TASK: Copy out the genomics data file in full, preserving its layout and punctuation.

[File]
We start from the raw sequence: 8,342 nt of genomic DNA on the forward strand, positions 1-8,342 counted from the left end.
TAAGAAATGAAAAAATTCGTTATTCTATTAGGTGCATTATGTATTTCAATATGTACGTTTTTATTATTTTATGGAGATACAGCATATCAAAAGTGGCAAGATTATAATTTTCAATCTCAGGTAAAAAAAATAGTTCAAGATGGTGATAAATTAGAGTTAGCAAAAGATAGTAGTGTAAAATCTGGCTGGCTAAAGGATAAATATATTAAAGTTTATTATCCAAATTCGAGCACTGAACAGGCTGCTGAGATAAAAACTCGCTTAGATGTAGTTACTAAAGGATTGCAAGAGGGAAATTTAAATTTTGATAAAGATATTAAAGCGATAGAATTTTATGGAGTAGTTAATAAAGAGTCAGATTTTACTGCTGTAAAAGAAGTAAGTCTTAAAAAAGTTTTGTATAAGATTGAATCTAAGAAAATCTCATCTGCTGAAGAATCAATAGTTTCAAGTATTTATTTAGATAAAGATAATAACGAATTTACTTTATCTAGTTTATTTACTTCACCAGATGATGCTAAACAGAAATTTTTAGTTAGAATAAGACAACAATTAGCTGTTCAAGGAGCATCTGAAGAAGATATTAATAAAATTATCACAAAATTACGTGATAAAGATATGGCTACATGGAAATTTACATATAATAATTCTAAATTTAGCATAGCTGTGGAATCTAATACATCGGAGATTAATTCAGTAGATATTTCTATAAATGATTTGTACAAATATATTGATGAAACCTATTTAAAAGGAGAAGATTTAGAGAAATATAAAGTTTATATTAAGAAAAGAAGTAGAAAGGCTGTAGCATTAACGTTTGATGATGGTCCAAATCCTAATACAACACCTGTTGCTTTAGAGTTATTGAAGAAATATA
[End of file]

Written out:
We start from the raw sequence: 8,342 nt of genomic DNA on the forward strand, positions 1-8,342 counted from the left end.
TAAGAAATGAAAAAATTCGTTATTCTATTAGGTGCATTATGTATTTCAATATGTACGTTTTTATTATTTTATGGAGATACAGCATATCAAAAGTGGCAAGATTATAATTTTCAATCTCAGGTAAAAAAAATAGTTCAAGATGGTGATAAATTAGAGTTAGCAAAAGATAGTAGTGTAAAATCTGGCTGGCTAAAGGATAAATATATTAAAGTTTATTATCCAAATTCGAGCACTGAACAGGCTGCTGAGATAAAAACTCGCTTAGATGTAGTTACTAAAGGATTGCAAGAGGGAAATTTAAATTTTGATAAAGATATTAAAGCGATAGAATTTTATGGAGTAGTTAATAAAGAGTCAGATTTTACTGCTGTAAAAGAAGTAAGTCTTAAAAAAGTTTTGTATAAGATTGAATCTAAGAAAATCTCATCTGCTGAAGAATCAATAGTTTCAAGTATTTATTTAGATAAAGATAATAACGAATTTACTTTATCTAGTTTATTTACTTCACCAGATGATGCTAAACAGAAATTTTTAGTTAGAATAAGACAACAATTAGCTGTTCAAGGAGCATCTGAAGAAGATATTAATAAAATTATCACAAAATTACGTGATAAAGATATGGCTACATGGAAATTTACATATAATAATTCTAAATTTAGCATAGCTGTGGAATCTAATACATCGGAGATTAATTCAGTAGATATTTCTATAAATGATTTGTACAAATATATTGATGAAACCTATTTAAAAGGAGAAGATTTAGAGAAATATAAAGTTTATATTAAGAAAAGAAGTAGAAAGGCTGTAGCATTAACGTTTGATGATGGTCCAAATCCTAATACAACACCTGTTGCTTTAGAGTTATTGAAGAAATATA